Steve Lemme: Which is how we got him in the first place for the first movie. He said to us that he never had the chance to do comedy. Even then, he was an accomplished actor, so he really showed up on set. That scene at the end when he’s on Grady’s lawn and he’s trashing the place, they just rolled the cameras, and he did five to ten minutes just trashing the place. Everything that he did was perfect, and at the end of it, he got a standing ovation. He’s hysterical.
One of the things you guys do beautifully in the film is manage callback material. How do you strike a nice balance between callback jokes and new material?
Jay Chandrasekhar: We really wrote a film that was going to work on its own, and then painted in the callbacks after.
Kevin Heffernan: There was definitely a lot of debate about putting spins on them, like how much do you do? Even in the editing room, you can go and modulate how much there is and figure out how much you think you should have, so there was a lot of debate that went on all the way through.
Steve Lemme: You’ve seen sequels that just rehash the first movie and that’s a mistake, but then you see some that don’t have any nods to the original. You know, you have to pay some homage to the first one.
Paul Soter: And especially with the pull overs because those are, generally speaking, what is most iconic about the first one. I think that was another aspect of this that we really spent a lot of time going over and over and over and throwing stuff out and starting over again. Finally, we decided to have that just be one chunk of the movie with this sort of narrative purpose, instead of peppering in a pull over every couple of scenes. The pull overs in this film had a purpose in the plot a lot more. I think doing things like that made us feel like we weren’t doing the same things over again.
Was that one of the bigger challenges you faced on the film?
Steve Lemme: The pull overs were probably, I think, one of the big challenges when we were writing. In the first movie, we’re on our home turf, and it’s like that’s who these guys are, like in the opening scene, we fuck with people in a good natured way. But in this movie, with us being an occupying force, we couldn’t just go into that. And so that was the question, where are we gonna put these things? And then is it a revenge thing? It took us a while to finally land on: okay, we’re gonna pose as the mounties and do some pull overs.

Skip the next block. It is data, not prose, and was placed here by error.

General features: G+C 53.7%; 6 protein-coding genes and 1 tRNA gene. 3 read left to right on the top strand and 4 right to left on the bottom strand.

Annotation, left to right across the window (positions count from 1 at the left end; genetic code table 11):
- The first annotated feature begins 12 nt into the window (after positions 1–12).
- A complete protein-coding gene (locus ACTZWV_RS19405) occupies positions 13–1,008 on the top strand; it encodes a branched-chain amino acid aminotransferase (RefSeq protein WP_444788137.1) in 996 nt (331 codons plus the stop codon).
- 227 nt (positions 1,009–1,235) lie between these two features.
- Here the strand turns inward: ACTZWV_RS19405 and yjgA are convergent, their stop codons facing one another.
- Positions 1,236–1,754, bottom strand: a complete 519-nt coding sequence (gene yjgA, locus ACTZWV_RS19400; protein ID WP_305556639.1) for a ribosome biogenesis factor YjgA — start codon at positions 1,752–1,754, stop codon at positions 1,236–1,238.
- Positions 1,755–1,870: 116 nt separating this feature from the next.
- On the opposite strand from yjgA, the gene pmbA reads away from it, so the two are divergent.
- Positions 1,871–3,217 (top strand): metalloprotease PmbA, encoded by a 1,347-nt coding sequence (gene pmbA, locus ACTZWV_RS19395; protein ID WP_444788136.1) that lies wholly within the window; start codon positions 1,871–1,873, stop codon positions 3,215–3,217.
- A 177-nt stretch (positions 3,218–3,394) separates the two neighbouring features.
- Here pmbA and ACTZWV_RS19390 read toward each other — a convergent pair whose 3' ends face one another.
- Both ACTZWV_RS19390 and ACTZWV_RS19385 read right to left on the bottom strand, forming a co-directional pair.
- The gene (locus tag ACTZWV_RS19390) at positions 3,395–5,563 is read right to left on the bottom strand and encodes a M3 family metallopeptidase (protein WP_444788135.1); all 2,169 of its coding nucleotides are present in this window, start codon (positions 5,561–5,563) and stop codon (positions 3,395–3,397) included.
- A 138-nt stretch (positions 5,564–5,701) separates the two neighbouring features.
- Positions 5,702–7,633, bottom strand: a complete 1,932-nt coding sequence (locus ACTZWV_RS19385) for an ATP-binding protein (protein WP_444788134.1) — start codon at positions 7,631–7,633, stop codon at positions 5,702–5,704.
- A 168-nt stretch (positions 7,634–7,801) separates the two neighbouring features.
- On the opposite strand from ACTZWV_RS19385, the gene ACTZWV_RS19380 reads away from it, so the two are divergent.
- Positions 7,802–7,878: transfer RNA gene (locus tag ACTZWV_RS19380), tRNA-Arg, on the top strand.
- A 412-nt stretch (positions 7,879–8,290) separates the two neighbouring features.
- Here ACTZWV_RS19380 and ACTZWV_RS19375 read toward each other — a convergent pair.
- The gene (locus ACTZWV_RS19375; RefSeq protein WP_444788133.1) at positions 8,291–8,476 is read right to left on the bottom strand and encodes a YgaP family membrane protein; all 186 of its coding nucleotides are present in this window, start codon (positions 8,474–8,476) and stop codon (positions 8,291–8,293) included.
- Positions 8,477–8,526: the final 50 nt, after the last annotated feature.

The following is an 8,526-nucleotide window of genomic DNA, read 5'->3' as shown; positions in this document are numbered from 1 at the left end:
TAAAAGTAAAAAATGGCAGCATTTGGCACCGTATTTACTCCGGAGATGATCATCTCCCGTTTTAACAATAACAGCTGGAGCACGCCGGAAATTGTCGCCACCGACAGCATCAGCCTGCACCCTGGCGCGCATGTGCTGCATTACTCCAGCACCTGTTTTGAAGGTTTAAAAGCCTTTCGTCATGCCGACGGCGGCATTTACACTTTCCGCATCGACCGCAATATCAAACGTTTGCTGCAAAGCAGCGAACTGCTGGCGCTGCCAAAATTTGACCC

Paul Soter: We’re back on heels for most of the movie because we’re not welcome, and so anytime we would put in pull overs it was like, why are these guys doing this? They wouldn’t feel necessarily comfortable enough, and certainly not bored enough to be doing this. So, yeah, it was a tough nut to crack.
A nice change up to the first film was making the Mounties somewhat Canadian versions of the Troopers. How was it that you guys got into contact with Will Sasso, Tyler Labine, and Hayes MacArthur?
Jay Chandrasekhar: We were looking for Canadians first. We knew Sasso, and I worked with Tyler Labine in a show called Animal Practice. Hayes MacArthur is from Chicago, and we’ve done a couple TV pilots together. You know, we called Tyler, and he’s like, I don’t even need to see the script, I’m in. Sasso was sorta similar. They came up with the idea of speaking in that real deep Montreal Quebecois accent. It really gave us that authentic Canadian armor, so that when Canadians see it, they’re like, (*Canadian accent*) oh, hey, well, yeah, can’t make fun of those guys…
Catch the troopers in action this weekend, as Super Trooper 2 hits theaters this Friday, April 20th!
What do you think? Are you excited for the film? Did you learn anything new? We want to know. Share your thoughts and feelings in the comments sections below, and as always, remember to viddy well!